Best sports glasses review 2015
From dreary rain to (occasional) bursts of bright sunlight, flying insects and worse, your peepers must endure a lot over the course of a year’s training and racing.
Step forward the modern sports glasses – light, tough and comfortable, the best ones do an admirable job of protecting your eyes without causing discomfort or breaking the bank, and might even look stylish to boot.
We take a look at four of this year’s best…
Lazer Solid State S1
Price: £49 from www.madison.co.uk
This offering from Lazer is great value for money, as you get three pairs of lenses included inside the hard case all for under 50 quid. It’s worth nothing that the dark lenses are very Star Trek-esque, though, so consider whether the loud colour scheme matches your personality before purchasing!
The frames do look a little crude and cheap at first glance, yet they’re surprisingly comfortable to wear and the fit is as good as any of the more expensive options on the market.
The multicoloured lenses did the job in bright sunlight, while the yellow and clear options didn’t fog and kept the stones and bugs out of our eyes adequately.
Overall, we actually found the fit better than many top-end performance sunglasses… and at half the price.
Verdict: More comfortable than they look and great value, but not for the introverted! 84%
Smith Optics Pivlock V2 Max
Price: £120 from www.saddleback.co.uk
Smith Optics are a US brand specialising in high-end eyewear, and the Pivlock V2 Max sunglasses – complete with three lens options – are certainly at the luxury end of the market. These shades sure do look the part, too, though the design might not be for the shy and nondescript.
One gripe is that the system for changing lenses is a bit fiddly compared to other high-end glasses – you have to grab hold of the lens and yank it out, which can leave marks, and the frame feels a little delicate for so much adjusting.
The nosepiece is also changeable, but this is a much simpler affair, plus it’s very comfortable and well-moulded. Peripheral vision is great, yet the glasses don’t seem to fully wrap around narrow faces. But if you find the fit spot on, then they’re some of the best on the market for lens quality and comfort.
Verdict: Expensive and filly lens changes, but great vision, quality and comfort, 88%
Tifosi Podium XC
Price: £69 from www.zyro.co.uk
Tifosi have been around since 2003 and are major players in the performance optics market. Their latest effort includes their patented ‘Fototec’ lenses, providing protection for between 27-75% light transmission (the lenses change colour according to the light).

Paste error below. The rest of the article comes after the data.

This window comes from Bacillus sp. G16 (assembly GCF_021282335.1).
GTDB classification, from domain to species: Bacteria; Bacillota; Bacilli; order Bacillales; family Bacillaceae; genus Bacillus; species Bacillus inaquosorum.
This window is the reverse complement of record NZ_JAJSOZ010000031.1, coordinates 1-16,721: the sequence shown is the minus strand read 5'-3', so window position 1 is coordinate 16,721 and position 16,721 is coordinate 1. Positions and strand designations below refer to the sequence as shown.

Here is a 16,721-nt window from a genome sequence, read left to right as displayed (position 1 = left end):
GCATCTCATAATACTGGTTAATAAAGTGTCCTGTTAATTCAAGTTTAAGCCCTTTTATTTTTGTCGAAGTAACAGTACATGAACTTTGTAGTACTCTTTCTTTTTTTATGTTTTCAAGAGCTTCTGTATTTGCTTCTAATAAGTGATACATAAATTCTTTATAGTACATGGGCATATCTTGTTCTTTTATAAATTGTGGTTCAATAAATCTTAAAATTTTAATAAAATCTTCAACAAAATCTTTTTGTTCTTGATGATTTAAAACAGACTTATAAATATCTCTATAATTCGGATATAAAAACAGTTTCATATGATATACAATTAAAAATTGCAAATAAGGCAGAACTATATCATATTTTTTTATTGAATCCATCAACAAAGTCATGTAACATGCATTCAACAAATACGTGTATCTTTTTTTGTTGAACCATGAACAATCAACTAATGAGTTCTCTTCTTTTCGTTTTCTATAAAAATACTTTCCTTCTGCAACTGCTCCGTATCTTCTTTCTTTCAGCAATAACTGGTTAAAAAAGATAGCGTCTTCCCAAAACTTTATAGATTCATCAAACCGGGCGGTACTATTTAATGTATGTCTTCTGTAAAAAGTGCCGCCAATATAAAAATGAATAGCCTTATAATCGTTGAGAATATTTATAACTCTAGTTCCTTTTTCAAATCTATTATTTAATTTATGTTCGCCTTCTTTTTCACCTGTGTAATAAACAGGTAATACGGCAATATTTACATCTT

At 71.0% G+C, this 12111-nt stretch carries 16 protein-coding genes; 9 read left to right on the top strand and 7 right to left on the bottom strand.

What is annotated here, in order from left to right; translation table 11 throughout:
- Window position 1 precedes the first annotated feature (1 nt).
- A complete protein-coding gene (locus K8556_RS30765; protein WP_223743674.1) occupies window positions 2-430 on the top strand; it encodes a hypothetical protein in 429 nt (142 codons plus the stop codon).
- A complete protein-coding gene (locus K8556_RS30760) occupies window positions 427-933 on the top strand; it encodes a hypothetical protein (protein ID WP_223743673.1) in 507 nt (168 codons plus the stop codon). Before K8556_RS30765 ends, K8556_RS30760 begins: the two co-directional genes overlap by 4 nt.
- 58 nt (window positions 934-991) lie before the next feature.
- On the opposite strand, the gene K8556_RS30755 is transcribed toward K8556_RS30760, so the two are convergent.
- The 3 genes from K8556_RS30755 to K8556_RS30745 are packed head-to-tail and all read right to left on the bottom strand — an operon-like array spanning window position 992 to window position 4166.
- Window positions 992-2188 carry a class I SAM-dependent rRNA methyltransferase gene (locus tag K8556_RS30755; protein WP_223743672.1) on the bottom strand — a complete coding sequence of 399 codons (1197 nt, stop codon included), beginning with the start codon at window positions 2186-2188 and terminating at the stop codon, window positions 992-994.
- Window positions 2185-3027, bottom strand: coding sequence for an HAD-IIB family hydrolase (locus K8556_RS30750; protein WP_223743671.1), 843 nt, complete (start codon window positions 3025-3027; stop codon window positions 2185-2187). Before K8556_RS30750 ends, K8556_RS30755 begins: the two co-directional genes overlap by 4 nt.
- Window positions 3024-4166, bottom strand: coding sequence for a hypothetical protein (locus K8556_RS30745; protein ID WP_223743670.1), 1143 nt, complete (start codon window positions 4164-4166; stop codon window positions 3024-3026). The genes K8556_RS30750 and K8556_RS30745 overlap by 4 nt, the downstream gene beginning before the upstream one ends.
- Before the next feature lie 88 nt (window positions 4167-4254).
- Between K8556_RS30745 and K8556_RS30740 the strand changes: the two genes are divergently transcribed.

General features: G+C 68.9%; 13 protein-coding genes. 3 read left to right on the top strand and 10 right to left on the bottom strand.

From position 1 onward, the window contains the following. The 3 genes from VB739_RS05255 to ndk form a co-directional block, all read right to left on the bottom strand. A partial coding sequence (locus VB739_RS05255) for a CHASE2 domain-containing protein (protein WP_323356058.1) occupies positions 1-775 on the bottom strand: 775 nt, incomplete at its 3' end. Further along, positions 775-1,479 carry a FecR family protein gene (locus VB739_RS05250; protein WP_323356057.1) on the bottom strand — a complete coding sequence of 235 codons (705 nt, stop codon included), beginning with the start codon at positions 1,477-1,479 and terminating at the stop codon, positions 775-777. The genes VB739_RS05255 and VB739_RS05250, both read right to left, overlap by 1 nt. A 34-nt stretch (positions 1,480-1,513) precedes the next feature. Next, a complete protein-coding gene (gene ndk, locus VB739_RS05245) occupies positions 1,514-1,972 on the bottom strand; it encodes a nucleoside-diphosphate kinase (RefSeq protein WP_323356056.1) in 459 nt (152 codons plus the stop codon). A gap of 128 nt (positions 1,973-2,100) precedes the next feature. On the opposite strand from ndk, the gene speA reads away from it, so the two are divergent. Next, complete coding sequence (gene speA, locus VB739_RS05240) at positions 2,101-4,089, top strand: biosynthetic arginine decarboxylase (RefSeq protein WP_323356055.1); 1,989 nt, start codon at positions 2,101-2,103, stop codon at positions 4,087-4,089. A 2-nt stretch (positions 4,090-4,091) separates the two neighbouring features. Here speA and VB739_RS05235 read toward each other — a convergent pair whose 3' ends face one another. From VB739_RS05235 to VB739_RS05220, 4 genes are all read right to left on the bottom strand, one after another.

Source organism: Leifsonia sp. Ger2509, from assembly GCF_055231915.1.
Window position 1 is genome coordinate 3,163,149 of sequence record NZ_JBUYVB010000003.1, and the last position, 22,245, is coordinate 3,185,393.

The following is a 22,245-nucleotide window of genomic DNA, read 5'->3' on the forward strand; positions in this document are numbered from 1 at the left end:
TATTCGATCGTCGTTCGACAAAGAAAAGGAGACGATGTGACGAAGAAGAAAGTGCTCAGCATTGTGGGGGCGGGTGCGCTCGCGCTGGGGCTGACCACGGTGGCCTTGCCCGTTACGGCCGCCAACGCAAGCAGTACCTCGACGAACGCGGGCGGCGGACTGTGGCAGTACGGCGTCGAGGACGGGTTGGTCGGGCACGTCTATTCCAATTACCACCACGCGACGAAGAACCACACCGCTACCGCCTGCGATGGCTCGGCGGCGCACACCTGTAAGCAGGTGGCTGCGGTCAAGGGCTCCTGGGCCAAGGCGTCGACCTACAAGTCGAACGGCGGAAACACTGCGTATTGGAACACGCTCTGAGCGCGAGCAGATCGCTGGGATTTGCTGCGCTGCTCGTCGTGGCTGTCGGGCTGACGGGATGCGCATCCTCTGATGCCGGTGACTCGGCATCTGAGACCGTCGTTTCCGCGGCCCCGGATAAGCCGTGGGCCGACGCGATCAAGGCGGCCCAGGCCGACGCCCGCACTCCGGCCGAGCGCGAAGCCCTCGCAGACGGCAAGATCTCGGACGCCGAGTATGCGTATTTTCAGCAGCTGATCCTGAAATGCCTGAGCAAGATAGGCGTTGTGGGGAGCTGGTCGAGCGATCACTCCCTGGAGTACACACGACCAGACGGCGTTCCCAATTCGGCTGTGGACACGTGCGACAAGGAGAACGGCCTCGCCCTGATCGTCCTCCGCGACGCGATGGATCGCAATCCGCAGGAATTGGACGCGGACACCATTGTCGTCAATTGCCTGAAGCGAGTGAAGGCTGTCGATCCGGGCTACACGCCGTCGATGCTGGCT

In overcast conditions to mild sunshine they perform well, with a welcomed addition of flexible arms to mould them around your head. The problem arises when using in very bright sunlight. We found ourselves squinting a lot, and compared to a different pair of shades with smoke lenses it was no contest in the latter’s favour.
They also feel too far from the face – on our trail running route the occasional bug even made it through underneath the lenses. They’re fine for low light, but you might also want to purchase a spare pair with dark lenses.
Verdict: Fairly priced, but we’re not convinced by the do-it-all lenses, 74%
Price: £44 from www.madison.co.uk
Madison’s Mission shades are also sold with three sets of lenses for £69.99, but we tested the dark lens version (you can buy additional lenses for low light as the lens system is interchangeable).
The Missions come with a soft pouch and no hard case (which is usually standard with performance sunglasses), yet this minor niggle is cancelled out by the excellent fit – they wrap around nicely and feel weightless on your face.
Underneath a helmet there’s no movement or discomfort near the temples, and the very flexible rubber nosepiece is comfortable and well-fitting.
Disappointingly on the run, however, we experienced a fair bit of fogging, so they’re perhaps best suited to cycling. In bright sunlight we weren’t squinting at all, and the overall peeper protection is high quality for the money.
Verdict: No nonsense shades for sunny days – shame about the fogginess though, 79%
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